The man who abducted, molested and then killed 11-year-old Jacob Wetterling in 1989 was sentenced Monday to 20 years in prison, PEOPLE confirms — and he could spend the rest of his life in state custody.
Daniel Heinrich was sentenced on one count of receipt of child pornography in U.S. District Court in Minneapolis, nearly three months after his confession in Jacob’s disappearance resolved a decades-old cold case, court officials tell PEOPLE.
At the hearing, Heinrich was confronted by one of his victims and Jacob’s family and friends, according to the court transcript. They shared decades of grief — a chorus of loss — all because of Heinrich.
“Words can’t express the magnitude of pain that Danny Heinrich has inflicted on me and my family every day of our lives since he hurt my heart, my soul and every fiber of my being when he murdered our son Jacob,” Patty Wetterling, Jacob’s mom, said at the sentencing.
“I miss Jacob so very much,” said Jacob’s dad, Jerry Wetterling, adding, “More importantly, I miss all the things I didn’t get to experience [with him].”
Jacob’s brother, Trevor, said Heinrich did not deserve to be out of custody: “This monster was able to live free with his secret for almost 27 years, 9,815 days free, without paying for what he did to my brother.”
Jacob’s sister Carmen said, “I am taken back to this nightmare every time the leaves start to change. The time I have spent hoping, praying, searching for my brother cannot be measured.”
And Jacob’s sister Amy said, “While I have no idea what my life would be like if Jacob had never been taken, I do know that it would have been without 27 years of pain directly caused by Danny Heinrich.”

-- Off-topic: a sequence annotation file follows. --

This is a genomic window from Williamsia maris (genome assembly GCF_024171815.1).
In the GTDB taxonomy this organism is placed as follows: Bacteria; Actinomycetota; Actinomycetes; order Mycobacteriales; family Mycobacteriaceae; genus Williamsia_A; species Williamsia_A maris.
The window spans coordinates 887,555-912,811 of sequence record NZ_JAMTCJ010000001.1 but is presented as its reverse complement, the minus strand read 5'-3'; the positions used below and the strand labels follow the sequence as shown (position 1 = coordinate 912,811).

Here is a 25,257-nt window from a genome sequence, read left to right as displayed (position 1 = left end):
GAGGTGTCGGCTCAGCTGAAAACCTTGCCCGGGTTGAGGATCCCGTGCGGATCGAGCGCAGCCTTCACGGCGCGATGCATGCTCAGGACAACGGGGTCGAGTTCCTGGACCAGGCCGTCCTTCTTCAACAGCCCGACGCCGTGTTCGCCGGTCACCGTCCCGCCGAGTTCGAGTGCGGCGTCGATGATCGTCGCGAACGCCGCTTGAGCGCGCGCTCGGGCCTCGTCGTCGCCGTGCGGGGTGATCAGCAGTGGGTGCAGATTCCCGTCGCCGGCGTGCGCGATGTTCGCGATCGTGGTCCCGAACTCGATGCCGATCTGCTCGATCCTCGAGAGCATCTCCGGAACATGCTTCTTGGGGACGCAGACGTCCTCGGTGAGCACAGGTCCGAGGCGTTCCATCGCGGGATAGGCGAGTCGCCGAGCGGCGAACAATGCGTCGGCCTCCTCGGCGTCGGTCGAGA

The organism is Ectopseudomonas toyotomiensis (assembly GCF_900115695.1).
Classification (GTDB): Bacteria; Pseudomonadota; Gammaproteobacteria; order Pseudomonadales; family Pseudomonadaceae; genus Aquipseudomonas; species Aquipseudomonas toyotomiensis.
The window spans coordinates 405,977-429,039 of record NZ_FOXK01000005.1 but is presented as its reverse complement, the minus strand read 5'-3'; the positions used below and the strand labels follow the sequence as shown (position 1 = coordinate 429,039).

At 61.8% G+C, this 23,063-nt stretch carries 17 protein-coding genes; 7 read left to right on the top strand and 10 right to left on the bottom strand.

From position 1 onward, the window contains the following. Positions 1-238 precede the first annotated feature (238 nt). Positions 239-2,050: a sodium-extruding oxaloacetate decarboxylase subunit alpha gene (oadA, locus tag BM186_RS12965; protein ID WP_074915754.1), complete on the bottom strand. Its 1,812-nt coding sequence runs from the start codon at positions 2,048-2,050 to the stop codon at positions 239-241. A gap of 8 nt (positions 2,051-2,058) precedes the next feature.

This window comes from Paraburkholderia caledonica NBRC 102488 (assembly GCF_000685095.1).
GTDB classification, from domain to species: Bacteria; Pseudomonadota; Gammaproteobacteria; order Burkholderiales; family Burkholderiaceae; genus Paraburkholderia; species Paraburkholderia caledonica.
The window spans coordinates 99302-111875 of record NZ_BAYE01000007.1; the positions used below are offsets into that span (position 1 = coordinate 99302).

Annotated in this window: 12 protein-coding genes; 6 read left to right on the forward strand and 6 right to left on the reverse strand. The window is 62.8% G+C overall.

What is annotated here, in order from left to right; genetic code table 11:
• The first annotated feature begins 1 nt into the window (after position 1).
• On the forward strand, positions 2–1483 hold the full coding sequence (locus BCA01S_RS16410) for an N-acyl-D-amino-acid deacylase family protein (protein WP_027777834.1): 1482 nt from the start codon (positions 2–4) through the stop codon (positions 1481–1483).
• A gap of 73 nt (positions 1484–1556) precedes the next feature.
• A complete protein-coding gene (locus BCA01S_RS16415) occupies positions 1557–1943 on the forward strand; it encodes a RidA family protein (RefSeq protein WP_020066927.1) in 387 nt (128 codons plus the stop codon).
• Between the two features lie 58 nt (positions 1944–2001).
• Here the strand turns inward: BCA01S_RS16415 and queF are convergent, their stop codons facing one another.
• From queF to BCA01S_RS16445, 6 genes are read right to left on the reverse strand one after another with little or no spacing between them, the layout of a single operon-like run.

“All the times our parents went on TV begging and pleading for answers, and he just watched,” she said.
Jared Scheierl, who was 12 when Heinrich abducted and sexually assaulted him months before Jacob vanished, also read a statement in court: “We’re here today to hear the level of pain and trauma that Danny Heinrich has inflicted on a number of people through the course of 27 years or longer.”
‘I Am Truly Sorry’
Heinrich read a brief statement himself, apologizing to Scheierl and the Wetterlings for his crimes.
“I am truly sorry for my evil acts that I have committed against the victims and their families and the shame that I caused, brought onto myself and my family, for the victim impact statements that I read and the suffering and pain that they have spoken here today, I will always remember,” he said.
“Mr. and Mrs. Wetterling, the heinous acts, the selfishness, are unforgivable for what I have taken away from you. I don’t know what else to say. I’m so sorry.”
Heinrich continued, “Many are probably wondering how I kept this secret so long. Well, to spare myself and the humiliation I would have brought to my family for my actions.”
“There is no more, your Honor,” he said. “I, I — there is no more. I can’t do it.”
Before Heinrich spoke, one of his defense attorneys addressed the court, saying, “He [Heinrich] hopes, if in some little bit, to contribute to [the] healing.”
But prosecutors dismissed that, describing Heinrich instead as a “cold, calculating predator of children” — noting that investigators had discovered he kept taped TV specials about Jacob’s disappearance, including his parents’ previous media appearances.
While Heinrich may be eligible for release after 17 years, he could be civilly committed as a sex offender in Minnesota and remain in state custody. If he is released, he will be required to register as a sex offender and be under a lifetime of court-ordered supervision.
Since Jacob’s abduction, the Wetterling family has become noted advocates for missing and exploited children, founding a resource center in his name and lobbying for legislation.